TheCityFix recently interviewed Tom Rickert – Founder and Executive Director of Access Exchange International – to learn more about how cities can improve mobility for disabled persons. Access Exchange International was founded in 1990 to promote accessible public transport for persons with disabilities and seniors in Africa, Asia, the Americas, and Eastern Europe. An estimated 650 million people live with a disability, and 80% of these people live in developing countries. Cities around the world can use relatively cheap, effective strategies to help improve the accessibility of new and existing transport modes for disabled persons.
Tell us about some of the broad global trends in transport accessibility for disabled and senior persons.
Tom Rickert: I think the broad trends are favorable. When I started Access Exchange International in 1990, there was scarcely any country with an effective policy framework to promote universal access to public transportation. Currently, improvements are being made in countries around the world, and not only in policy, but in implementation.
But disability correlates with poverty, so the disabled poor are especially going to need affordable and reliable public transportation. And disability also correlates with aging. The percentage of the world’s population that is elderly is sharply increasing and the majority of older people are in so called “less wealthy countries.” In Guangzhou, China for example, the city has built a remarkably successful bus rapid transit (BRT) system, but some of its main stations are not accessible except through stairs. So even the best systems still have a way to go and the demographics are not going to make it any easier as the years go by!
What are some of the best things that cities can do to improve mobility for disabled persons?
TR: There are many strategies that municipalities can use. Mostly, these strategies help all passengers by implementing universal design features. On the whole, accessibility improvements for disabled people are not expensive and they help everyone else. One big strategy is to train bus and paratransit drivers to be sensitive and courteous to disabled persons. Usually passengers with disabilities are best served by fleets that serve everyone. Other times you are going to need a dedicated fleet. Many years ago, I coordinated paratransit for disabled persons in San Francisco, where we now have a dedicated fleet of vans and an integrated fleet of taxis that provides 800,000 trips every year.
I think it is vital that municipalities in less-wealthy countries should task an employee to provide an inventory of what services are available for disabled, senior, or frail persons. They should see what paratransit is available in the public, private, and NGO sectors. Perhaps cities can offer some services to these stakeholders, such as working on pooled driver training, insurance, fueling, maintenance, or even pooled leasing or purchase of vehicle fleets. The economies of scale could help lower paratransit fares for disabled passengers even in cities that cannot directly subsidize these fares.
Can you talk more about the role that small vehicles play in transport for disabled people in many cities worldwide?
TR: I think auto-rickshaws, moto-taxis, and other small vehicles have an important role. On the whole, they are easy to get in to, have a low floor, and generally lend themselves to accessible transport for many disabled persons, with the important exception that wheelchair users would have to fold their wheelchairs and many cannot ride that way. But the cost for disabled persons to use three-wheelers is 40-50% less than alternative vehicles. You get up to double the number of trips for a disabled person from a three-wheeler than you do from a taxi or a van. We’ve looked at this in India, Peru, Mexico, and Tanzania, and it appears to be true across regions. This is not a case of “one mode fits all,” but smaller vehicles can make a big difference for the disabled poor. They can assist people with different abilities to move around and get to jobs, schools, and health care like everyone else.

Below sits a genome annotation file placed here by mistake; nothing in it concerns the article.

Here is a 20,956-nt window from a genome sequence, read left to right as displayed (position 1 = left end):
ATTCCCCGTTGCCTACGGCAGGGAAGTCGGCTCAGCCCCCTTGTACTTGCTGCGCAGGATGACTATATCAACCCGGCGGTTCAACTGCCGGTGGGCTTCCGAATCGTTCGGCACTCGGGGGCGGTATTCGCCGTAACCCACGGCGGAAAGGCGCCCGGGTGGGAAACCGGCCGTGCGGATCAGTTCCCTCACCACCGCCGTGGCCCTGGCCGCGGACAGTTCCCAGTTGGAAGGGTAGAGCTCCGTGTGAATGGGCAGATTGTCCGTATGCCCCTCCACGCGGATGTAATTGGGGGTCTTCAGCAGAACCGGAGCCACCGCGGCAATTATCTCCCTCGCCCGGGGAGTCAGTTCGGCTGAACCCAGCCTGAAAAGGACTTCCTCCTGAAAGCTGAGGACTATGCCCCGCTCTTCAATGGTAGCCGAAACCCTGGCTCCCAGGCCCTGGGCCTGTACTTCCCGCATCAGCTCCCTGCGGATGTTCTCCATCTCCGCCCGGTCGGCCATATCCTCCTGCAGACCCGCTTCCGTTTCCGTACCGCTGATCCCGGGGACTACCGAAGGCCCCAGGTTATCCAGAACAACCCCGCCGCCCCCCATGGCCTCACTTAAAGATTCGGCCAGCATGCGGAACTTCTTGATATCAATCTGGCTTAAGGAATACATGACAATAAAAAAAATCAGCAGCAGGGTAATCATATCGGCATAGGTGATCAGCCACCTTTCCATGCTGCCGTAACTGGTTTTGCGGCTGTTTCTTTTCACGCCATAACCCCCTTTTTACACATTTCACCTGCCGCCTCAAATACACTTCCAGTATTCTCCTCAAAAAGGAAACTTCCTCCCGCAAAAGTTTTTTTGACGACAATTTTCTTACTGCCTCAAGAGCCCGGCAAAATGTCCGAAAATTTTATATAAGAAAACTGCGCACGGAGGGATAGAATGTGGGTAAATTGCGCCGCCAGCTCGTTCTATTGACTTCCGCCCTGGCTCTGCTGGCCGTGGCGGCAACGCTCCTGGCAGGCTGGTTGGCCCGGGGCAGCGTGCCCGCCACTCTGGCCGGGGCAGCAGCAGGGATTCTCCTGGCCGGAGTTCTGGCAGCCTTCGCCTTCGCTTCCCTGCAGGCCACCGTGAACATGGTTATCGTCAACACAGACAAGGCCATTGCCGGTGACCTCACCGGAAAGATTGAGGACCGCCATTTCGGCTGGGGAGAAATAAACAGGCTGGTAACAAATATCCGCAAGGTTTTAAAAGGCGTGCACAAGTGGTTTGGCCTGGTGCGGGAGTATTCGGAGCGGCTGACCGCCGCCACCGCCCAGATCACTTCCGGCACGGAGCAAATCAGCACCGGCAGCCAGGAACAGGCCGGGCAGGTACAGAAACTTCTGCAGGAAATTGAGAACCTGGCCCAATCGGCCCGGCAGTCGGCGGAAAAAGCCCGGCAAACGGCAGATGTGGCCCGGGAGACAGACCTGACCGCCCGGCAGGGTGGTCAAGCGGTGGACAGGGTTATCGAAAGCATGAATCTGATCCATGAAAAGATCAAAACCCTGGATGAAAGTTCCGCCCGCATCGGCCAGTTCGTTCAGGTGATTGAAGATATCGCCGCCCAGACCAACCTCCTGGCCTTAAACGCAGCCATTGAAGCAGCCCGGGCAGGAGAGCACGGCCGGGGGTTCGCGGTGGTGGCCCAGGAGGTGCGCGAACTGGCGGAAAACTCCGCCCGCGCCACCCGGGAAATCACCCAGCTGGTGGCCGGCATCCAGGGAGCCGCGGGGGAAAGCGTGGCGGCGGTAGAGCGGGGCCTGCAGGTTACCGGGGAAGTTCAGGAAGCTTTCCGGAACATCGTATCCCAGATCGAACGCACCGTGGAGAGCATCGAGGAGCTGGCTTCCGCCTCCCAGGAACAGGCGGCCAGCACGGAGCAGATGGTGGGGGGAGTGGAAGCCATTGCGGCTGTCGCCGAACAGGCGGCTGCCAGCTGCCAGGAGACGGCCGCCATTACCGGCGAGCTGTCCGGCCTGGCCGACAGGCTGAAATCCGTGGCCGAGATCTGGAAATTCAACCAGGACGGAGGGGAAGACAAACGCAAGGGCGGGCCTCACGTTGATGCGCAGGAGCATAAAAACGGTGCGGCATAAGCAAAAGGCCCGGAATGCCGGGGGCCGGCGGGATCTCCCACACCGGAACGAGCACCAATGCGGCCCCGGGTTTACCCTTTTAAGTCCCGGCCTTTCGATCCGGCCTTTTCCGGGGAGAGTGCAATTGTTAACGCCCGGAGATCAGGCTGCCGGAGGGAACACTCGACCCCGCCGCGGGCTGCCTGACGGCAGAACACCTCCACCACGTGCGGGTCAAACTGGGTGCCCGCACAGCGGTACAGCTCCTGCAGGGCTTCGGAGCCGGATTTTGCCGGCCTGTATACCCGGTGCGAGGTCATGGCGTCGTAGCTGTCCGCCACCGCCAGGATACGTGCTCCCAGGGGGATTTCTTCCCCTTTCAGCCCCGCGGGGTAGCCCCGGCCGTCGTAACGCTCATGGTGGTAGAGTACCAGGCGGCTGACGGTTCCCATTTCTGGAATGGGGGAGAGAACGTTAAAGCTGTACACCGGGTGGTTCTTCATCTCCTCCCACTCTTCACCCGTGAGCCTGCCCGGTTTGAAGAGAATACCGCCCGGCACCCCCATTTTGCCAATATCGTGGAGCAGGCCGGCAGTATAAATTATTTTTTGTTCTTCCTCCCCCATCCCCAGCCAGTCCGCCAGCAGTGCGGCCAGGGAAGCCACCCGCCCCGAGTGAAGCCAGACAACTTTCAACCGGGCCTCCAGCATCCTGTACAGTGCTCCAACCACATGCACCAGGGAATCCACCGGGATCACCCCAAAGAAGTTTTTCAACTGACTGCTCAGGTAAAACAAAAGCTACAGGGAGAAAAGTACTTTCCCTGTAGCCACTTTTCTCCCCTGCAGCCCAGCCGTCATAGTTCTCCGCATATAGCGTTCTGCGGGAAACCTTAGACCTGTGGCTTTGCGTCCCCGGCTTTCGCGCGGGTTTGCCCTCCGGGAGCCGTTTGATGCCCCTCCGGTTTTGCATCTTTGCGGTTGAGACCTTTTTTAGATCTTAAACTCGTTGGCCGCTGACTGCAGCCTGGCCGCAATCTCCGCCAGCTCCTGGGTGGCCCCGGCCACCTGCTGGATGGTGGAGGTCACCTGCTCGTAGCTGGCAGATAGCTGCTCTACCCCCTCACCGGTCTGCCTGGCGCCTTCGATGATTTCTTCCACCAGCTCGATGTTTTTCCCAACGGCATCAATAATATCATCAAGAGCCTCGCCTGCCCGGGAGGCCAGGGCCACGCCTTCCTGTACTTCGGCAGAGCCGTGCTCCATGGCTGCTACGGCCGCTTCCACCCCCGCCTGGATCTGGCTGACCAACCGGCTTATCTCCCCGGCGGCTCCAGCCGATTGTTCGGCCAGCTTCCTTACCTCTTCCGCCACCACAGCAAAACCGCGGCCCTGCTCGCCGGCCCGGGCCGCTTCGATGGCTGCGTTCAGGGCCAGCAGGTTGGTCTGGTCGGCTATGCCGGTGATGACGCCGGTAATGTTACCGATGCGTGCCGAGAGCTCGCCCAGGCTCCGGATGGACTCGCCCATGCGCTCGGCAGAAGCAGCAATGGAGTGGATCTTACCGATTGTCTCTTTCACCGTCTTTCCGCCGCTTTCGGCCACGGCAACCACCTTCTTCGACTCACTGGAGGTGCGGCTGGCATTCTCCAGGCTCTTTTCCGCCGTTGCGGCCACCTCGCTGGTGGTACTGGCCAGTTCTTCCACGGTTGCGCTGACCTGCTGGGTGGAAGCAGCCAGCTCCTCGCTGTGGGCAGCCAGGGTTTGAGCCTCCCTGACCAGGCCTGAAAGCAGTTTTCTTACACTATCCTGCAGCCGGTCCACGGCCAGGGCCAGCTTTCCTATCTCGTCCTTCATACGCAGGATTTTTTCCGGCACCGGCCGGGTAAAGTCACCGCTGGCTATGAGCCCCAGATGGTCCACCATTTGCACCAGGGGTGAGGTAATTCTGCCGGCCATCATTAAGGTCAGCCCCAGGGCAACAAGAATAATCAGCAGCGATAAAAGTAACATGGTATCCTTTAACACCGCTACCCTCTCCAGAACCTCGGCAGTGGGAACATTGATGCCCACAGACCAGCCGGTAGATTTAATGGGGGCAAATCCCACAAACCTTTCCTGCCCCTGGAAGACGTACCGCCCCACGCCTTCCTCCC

What role does new technology play in advancing paratransit options?
TR: Cell phones are ubiquitous, and smartphones are becoming less expensive and more common around the world. That brings new possibilities for door-to-door service. If you are disabled or frail, you may not be able to hail a cab. But you could use a smartphone to get an auto-rickshaw in India or a moto-taxi with a passenger cabin in Latin America.
The apps used by Uber or Lyft haven’t been incorporated into a successful business model for disabled persons yet. In San Francisco, wheelchair users have found that there are fewer ramped taxis, and the unregulated Uber drivers can’t serve them. It is a big problem. But you could simplify this concept and hopefully provide genuine ridesharing to serve disabled people. A neighborhood app could work in low-income areas to help provide ridesharing of a very different nature, including getting rider feedback to build trust and trust worthiness into the system. People need to look into neighborhood-level services where people help one another.
Has the UN Convention on the Rights of Persons with Disabilities been influential?
TR: It has definitely had a positive impact. To some extent the Convention was a child of advocates in Latin America. People are surprised that 150 countries have ratified it, not just signed it. It is an expression of intent, though the sad reality is in much of the world it doesn’t have much grip on anything. Nearly every country in the Americas has ratified the UN Convention. So it is pretty universal. And that has an impact on local policy frameworks. Yet right now you find countries that ratified it but don’t have a single employee who deals with universal access to public transportation. But I think as the years go by, it is going to take its place as a very key document.